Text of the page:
I went to see a movie with a friend last weekend… “Uncle Boonmee Who can Recall his Past Lives”, a film by the Thai director, Apichatpong Weerasethakul. The film received very favourable reviews and was awarded the prestigious Palme d’Or at the 2010 Cannes Film Festival. My friend and I were both a little dumbfounded… While the film meanders through the past lives of the principal character, Boonmee, who is dying from kidney disease (that he allegedly attributes to bad karma for the killing of insects and Communists), it never really seems to go anywhere. A water buffalo who enjoys a short-lived few minutes of freedom, a princess who cavorts with a catfish, a tamarind farmer who cultivates delicious honey and fathers a son who runs away to live with ghost monkeys and whose dead wife returns to haunt him (“Heaven is over-rated”, she tells him)… there doesn’t seem to be anything that connects it all together. Admittedly, though the film proved great fodder for our post-viewing existential analysis of its content, I’m not sure we ever arrived at a theme. Life can be like that, sometimes. If you don’t know where you’re going, it really doesn’t matter how you get there.
It is only in retrospect, that we can come to glean the underlying themes that thread their way through our lives, meandering like the myriad rivulets and streams that join into rivers before disgorging themselves into the ocean. When I look back, for example, I see themes that suggest a strong connection to learning and devotion or service. I have spent the principal part of my career working in the not-for-profit sector (for example, providing services for persons with disabilities, or connected with public safety), or in roles that have a strong teaching or learning component (bookselling, literacy and adult basic education, writing). I think it is well for us to understand our strengths. They can help us to chart our course and mark our future destination.
In their book, “Now, Discover your Strengths”, Marcus Buckingham and Donald O. Clifton, Ph.D. invite readers to “discover their talents, build them into strengths and enjoy consistent, near-perfect performance”. The authors ask us to put aside our natural tendency to dwell on our failings and weaknesses and instead to embrace our strengths in a journey of self-discovery and empowerment. Built on Gallup research, the original book (now enhanced with Strengthsfinder 2.0) asks the reader to complete a short online assessment that then returns “signature themes” that the reader can explore in some detail to help them to manage and develop these strengths to greater advantage. The emphasis on positive psychology and the sound, technical basis for the assessment tool are particularly compelling. I found that the themes strongly resonated with my own conscious reflection of who I am.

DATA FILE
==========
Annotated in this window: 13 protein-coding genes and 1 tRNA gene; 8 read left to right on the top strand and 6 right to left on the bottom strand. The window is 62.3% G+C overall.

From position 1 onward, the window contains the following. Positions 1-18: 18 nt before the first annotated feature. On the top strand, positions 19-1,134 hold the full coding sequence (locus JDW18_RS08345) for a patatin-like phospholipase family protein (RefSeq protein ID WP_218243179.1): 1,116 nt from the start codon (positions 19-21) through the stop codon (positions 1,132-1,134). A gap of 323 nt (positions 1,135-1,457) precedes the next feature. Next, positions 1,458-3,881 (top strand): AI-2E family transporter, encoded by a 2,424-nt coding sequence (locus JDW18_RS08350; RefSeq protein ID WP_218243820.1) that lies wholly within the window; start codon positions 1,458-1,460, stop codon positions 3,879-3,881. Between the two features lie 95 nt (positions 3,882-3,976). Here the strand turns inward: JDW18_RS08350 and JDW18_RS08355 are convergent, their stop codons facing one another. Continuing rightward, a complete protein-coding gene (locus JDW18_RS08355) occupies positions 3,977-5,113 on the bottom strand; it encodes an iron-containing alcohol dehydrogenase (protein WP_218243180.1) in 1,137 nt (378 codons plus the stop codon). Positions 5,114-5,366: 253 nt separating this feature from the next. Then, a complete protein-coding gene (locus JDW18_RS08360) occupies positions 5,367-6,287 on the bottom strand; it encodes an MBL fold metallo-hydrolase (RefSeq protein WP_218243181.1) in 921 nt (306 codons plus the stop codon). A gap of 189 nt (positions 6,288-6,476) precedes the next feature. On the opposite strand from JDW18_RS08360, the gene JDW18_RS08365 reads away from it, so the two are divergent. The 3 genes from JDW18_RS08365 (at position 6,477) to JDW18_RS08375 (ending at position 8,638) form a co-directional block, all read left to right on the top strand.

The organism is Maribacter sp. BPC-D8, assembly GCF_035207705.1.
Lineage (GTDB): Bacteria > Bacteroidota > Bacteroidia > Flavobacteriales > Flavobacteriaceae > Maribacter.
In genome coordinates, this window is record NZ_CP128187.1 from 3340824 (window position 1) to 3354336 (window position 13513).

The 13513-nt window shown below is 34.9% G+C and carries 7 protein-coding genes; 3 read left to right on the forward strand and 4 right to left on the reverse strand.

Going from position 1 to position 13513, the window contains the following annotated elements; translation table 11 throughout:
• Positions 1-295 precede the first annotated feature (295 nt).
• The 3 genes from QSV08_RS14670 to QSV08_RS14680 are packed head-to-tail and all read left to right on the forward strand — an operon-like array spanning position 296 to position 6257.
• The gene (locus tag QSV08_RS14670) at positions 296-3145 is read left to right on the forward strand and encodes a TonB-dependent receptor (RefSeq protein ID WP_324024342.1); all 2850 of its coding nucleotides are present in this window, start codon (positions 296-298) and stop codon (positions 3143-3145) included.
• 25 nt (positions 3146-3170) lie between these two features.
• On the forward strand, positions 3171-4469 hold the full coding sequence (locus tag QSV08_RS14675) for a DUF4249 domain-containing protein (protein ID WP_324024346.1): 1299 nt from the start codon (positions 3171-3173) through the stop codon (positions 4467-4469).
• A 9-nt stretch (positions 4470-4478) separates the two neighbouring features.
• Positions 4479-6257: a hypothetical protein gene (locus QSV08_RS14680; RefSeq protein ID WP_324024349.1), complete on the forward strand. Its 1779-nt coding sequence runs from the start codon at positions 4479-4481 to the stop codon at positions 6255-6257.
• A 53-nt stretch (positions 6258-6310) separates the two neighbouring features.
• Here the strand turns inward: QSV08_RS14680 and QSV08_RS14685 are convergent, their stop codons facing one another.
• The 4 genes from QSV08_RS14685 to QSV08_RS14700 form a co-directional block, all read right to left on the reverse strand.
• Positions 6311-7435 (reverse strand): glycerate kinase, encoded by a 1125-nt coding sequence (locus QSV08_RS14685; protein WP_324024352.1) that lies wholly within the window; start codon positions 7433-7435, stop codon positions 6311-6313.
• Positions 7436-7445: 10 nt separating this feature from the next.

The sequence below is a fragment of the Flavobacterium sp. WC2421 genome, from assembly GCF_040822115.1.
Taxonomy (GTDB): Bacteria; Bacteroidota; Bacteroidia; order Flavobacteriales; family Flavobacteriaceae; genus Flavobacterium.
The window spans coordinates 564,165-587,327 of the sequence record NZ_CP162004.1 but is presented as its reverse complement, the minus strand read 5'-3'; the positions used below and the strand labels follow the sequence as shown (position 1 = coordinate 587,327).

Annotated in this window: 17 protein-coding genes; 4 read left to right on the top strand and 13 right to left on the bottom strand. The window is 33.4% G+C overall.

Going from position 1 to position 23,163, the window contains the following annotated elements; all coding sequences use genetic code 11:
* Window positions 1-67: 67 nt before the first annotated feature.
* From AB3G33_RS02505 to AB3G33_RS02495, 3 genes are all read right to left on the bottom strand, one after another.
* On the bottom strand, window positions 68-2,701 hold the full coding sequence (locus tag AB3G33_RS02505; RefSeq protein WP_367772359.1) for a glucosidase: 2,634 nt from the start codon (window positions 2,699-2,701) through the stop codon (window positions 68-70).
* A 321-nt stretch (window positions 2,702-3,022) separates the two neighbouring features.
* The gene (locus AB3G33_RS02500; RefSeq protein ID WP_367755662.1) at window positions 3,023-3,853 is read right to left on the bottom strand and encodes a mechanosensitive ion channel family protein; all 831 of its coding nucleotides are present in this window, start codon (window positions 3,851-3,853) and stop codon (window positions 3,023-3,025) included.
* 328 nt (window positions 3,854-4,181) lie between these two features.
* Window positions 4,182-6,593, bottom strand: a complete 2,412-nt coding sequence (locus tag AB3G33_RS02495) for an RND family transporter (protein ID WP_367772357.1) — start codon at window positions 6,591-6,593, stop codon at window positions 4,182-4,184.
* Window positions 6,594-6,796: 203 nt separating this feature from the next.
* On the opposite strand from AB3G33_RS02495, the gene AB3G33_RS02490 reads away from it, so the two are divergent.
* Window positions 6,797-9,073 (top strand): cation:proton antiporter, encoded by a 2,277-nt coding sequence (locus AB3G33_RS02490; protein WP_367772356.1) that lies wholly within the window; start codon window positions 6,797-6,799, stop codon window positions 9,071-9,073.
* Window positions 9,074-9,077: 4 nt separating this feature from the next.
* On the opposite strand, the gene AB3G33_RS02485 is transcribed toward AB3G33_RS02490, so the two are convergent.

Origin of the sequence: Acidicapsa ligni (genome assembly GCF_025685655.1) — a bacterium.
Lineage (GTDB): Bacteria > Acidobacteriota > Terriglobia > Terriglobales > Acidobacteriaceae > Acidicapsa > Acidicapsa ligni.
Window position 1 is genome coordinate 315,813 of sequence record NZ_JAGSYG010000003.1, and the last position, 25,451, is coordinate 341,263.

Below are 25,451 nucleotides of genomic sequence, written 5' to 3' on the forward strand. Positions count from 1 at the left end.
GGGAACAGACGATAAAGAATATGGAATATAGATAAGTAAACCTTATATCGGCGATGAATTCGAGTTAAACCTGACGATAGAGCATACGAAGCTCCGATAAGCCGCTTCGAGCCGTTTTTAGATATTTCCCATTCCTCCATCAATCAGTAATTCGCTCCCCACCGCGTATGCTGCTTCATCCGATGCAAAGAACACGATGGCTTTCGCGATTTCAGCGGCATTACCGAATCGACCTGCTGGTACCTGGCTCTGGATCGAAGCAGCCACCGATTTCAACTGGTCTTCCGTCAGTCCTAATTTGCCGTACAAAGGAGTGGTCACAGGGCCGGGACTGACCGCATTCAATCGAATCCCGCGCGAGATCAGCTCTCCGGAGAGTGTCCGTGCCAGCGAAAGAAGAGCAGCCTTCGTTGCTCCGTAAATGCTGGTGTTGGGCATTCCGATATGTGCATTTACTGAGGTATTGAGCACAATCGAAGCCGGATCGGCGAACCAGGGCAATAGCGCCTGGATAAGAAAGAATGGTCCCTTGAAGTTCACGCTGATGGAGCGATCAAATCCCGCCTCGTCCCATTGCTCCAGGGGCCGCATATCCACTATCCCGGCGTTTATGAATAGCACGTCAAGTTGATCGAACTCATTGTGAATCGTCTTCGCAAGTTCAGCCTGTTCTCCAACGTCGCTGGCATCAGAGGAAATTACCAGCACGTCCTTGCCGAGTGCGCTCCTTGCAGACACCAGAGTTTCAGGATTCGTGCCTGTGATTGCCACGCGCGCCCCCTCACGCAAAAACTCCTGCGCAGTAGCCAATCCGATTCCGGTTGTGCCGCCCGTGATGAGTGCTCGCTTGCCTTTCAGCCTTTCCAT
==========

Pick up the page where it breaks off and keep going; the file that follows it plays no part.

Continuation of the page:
Of course, in delineating our destination, we must begin with the right premises, for if our premises are false, any conclusion is possible. There is this anecdote, often attributed to the mathematician and philosopher, Bertrand Russell, on the folly of drawing conclusions from questionable premises and the nature of contradiction: Russell was asked to prove from a mathematical contradiction that he was the Pope. He is quoted as follows:
“Let us start with the contradiction 3=2. Subtract unity from both sides. We get 2=1.
Now, the Pope and I are two. But, since 2=1, the Pope and I are one.”
As a matter of interest, there is a delightful YouTube video that features a short excerpt of a BBC interview with the elder Russell in which the interviewer prompts Lord Russell for advice he would give to his descendents. Russell first gives an intellectual response: “When you are studying any matter or considering any philosophy, ask yourself only what are the facts and what is the truth that the facts bear out. Never let yourself be diverted either by what you wish to believe or by what you think would have beneficent social effects if it were believed…” In turn, this is followed by a moral teaching: “Love is wise, hatred is foolish”. The video is to be found here: http://www.youtube.com/watch?v=g3jnEqXhDNI